undo

[uhn-doo]
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verb (used with object), un·did, un·done, un·do·ing.


Origin of undo

before 900; Middle English; Old English undōn; cognate with Dutch ontdoen. See un-2, do1
Related formsun·do·a·ble, adjective
Can be confusedundo undue
Dictionary.com Unabridged Based on the Random House Unabridged Dictionary, © Random House, Inc. 2019

Examples from the Web for undoable

Contemporary Examples of undoable

  • This trait ennobles the U.S. military, but also makes it highly vulnerable to taking on undoable tasks.

    The Daily Beast logo
    Obama's Afghan Nightmare

    Leslie H. Gelb

    June 16, 2010

Historical Examples of undoable

  • The dirty fist in the young surgeon's pocket was obliged to undoable itself, and come out of its ambush disarmed.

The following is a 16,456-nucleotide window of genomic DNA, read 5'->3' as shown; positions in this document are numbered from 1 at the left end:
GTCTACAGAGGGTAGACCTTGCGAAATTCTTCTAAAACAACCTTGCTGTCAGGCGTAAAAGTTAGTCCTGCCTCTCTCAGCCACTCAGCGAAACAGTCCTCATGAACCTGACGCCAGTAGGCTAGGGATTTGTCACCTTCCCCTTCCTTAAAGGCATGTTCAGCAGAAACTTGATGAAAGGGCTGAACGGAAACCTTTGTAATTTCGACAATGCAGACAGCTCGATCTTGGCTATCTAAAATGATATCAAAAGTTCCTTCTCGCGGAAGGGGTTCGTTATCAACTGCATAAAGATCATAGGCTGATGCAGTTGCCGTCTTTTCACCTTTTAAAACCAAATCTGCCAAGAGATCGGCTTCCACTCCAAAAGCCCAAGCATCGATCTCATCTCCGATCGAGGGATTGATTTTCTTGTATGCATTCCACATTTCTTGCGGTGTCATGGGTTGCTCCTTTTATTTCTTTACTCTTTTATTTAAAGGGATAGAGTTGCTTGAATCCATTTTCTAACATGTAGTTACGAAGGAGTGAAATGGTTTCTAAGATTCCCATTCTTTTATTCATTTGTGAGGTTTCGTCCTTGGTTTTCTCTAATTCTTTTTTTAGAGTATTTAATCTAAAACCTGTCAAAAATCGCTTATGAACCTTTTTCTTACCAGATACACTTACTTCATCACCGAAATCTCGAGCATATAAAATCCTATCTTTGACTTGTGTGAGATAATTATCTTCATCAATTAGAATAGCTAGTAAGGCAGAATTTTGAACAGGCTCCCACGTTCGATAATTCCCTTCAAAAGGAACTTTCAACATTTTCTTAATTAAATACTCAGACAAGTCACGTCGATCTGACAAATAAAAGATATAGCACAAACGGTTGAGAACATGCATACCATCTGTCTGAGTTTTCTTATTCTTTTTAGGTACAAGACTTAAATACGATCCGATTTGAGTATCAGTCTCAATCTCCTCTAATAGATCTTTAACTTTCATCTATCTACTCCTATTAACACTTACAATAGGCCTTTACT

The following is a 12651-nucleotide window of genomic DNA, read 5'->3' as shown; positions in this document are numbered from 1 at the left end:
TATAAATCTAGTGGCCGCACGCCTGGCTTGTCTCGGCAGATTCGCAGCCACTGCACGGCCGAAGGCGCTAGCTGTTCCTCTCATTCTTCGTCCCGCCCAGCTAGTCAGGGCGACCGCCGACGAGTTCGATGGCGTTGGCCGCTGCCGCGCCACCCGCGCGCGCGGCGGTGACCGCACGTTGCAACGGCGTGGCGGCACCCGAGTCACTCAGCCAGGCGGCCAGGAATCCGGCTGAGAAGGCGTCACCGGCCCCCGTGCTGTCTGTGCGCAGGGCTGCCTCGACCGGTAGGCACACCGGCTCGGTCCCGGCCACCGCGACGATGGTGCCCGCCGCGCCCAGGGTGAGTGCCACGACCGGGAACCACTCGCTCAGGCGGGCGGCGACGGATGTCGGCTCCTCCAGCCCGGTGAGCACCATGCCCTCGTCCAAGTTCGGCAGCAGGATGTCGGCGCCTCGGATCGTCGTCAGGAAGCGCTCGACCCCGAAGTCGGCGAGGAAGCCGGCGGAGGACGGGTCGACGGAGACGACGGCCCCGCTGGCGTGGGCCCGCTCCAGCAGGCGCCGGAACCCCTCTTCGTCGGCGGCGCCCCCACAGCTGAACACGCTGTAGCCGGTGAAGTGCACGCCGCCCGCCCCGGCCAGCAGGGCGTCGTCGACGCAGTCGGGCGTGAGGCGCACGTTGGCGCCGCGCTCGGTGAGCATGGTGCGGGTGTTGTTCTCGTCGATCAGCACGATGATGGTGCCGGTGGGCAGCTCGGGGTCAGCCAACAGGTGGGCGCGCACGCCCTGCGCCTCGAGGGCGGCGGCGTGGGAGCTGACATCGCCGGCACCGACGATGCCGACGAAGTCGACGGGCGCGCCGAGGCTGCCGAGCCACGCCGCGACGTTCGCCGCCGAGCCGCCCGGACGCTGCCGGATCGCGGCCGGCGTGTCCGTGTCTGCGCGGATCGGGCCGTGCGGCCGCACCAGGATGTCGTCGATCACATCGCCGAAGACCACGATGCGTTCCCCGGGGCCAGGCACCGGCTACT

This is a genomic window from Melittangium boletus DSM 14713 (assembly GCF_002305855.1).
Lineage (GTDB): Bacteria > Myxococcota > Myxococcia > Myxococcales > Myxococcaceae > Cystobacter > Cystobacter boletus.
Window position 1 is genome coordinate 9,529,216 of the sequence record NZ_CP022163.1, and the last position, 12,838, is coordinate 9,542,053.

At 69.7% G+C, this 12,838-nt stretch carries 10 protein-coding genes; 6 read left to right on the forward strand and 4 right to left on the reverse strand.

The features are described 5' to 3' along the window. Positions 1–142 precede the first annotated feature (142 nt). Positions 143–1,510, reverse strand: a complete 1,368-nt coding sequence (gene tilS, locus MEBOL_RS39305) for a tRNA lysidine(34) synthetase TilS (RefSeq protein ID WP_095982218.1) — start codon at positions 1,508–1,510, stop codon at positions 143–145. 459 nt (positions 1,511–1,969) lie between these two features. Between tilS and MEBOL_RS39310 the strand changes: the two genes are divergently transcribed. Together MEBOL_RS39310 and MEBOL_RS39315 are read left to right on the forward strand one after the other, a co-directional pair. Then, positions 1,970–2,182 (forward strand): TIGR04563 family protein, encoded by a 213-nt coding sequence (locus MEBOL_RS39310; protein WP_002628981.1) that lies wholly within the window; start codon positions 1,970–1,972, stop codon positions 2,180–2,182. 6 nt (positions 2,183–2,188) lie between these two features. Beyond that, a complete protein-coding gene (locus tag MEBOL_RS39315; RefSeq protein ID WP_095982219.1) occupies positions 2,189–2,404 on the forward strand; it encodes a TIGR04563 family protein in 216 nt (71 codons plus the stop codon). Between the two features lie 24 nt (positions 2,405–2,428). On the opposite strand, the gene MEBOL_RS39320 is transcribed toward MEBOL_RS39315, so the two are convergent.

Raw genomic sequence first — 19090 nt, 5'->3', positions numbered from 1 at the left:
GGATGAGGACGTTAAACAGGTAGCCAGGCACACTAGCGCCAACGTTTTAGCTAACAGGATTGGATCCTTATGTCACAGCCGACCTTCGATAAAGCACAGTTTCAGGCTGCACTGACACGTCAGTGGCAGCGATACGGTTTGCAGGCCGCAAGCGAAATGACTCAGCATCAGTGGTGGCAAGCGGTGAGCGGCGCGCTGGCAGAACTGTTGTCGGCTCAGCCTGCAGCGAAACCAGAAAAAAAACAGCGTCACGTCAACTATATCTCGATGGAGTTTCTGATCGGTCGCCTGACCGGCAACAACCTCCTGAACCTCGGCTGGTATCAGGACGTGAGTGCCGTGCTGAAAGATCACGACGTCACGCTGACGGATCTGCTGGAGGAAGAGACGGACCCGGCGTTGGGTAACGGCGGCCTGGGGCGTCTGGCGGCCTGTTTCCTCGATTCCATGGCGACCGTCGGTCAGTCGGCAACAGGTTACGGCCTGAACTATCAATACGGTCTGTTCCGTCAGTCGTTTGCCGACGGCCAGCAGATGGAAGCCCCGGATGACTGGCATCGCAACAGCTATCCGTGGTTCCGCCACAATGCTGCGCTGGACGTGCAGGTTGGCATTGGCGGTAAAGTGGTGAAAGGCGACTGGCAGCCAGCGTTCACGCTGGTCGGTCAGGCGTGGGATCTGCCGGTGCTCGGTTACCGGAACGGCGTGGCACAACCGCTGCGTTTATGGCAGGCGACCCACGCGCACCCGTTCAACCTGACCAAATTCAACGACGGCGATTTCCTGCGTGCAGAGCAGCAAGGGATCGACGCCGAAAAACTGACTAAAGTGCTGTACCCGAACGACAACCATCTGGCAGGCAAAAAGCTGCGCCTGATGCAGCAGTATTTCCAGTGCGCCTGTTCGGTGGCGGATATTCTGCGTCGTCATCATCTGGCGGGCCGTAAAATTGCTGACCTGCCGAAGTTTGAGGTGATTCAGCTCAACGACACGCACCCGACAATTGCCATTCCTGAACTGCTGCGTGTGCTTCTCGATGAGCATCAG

The History of Pendennis

    William Makepeace Thackeray


British Dictionary definitions for undoable

undo

verb -does, -doing, -did or -done (mainly tr)

(also intr) to untie, unwrap, or open or become untied, unwrapped, etc
to reverse the effects of
to cause the downfall of
obsolete to explain or solve
Derived Formsundoer, noun
Collins English Dictionary - Complete & Unabridged 2012 Digital Edition © William Collins Sons & Co. Ltd. 1979, 1986 © HarperCollins Publishers 1998, 2000, 2003, 2005, 2006, 2007, 2009, 2012

Word Origin and History for undoable

undo

v.

Old English undon "to unfasten and open" (a window or door), "to unfasten by releasing from a fixed position," from un- (2) + do (v.). The notion is of "to annul something that was done." Related: Undone; undoing.

Online Etymology Dictionary, © 2010 Douglas Harper